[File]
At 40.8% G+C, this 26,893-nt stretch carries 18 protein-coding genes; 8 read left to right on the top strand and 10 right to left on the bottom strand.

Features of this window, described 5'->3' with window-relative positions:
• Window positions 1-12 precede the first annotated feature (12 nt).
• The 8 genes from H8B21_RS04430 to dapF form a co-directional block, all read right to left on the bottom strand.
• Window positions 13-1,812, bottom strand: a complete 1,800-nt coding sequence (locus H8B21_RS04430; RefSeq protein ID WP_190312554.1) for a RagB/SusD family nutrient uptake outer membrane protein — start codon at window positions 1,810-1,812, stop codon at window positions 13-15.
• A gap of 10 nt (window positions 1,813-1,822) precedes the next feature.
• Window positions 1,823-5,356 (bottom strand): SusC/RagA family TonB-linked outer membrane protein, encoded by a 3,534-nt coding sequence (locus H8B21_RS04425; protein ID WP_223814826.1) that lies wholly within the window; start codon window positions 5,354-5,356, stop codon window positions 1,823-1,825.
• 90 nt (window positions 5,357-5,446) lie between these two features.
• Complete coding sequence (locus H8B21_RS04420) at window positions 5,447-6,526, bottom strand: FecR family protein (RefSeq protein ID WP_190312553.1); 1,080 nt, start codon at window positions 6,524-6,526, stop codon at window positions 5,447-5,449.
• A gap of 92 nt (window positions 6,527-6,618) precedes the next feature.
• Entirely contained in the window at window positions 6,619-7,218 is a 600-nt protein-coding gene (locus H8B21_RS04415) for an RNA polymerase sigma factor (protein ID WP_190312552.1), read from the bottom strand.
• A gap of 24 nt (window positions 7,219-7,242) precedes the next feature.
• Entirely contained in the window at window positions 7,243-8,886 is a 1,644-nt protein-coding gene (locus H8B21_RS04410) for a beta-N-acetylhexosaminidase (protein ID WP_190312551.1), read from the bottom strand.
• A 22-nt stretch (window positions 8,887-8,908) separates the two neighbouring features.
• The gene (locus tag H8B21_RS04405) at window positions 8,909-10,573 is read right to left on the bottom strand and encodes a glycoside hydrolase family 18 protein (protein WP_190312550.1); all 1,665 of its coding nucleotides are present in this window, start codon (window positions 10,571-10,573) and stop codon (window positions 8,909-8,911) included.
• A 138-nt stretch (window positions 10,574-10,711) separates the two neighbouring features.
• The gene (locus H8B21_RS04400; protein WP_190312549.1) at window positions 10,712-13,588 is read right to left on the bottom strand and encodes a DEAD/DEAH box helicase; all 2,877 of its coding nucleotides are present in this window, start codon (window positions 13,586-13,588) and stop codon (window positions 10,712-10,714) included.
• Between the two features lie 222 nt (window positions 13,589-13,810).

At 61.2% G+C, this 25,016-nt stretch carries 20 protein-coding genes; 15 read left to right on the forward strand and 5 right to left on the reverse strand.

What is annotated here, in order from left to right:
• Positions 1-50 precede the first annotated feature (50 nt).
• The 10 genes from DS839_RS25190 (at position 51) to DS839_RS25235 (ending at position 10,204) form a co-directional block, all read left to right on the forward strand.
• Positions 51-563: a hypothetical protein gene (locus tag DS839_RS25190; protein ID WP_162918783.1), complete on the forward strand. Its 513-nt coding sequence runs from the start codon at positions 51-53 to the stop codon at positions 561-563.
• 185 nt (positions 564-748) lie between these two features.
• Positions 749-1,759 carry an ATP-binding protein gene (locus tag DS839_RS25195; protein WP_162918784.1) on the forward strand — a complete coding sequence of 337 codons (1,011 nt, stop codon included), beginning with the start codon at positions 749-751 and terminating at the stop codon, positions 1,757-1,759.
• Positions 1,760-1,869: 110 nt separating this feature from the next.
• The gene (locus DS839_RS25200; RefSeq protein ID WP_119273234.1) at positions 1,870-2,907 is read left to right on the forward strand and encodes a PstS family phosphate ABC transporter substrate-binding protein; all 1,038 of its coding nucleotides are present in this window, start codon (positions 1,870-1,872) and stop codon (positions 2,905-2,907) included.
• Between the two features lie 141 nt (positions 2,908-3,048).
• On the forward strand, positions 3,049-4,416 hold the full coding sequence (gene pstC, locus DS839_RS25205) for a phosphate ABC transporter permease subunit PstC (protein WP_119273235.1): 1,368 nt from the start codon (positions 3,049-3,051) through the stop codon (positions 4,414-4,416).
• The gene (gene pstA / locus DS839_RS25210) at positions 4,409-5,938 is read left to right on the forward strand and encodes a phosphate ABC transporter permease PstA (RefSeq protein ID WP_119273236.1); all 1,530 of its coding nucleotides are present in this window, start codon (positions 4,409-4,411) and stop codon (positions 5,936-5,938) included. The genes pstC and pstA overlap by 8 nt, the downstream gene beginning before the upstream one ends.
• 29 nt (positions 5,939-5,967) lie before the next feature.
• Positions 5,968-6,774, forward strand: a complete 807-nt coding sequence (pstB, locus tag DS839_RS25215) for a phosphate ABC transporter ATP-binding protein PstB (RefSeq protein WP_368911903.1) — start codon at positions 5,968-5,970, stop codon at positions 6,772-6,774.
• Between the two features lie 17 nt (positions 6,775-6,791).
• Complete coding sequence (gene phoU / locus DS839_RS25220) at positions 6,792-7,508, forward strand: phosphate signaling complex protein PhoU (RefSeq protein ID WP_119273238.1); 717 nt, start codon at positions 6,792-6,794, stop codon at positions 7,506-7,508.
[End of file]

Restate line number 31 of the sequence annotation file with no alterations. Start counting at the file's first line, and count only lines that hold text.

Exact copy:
• 29 nt (positions 5,939-5,967) lie before the next feature.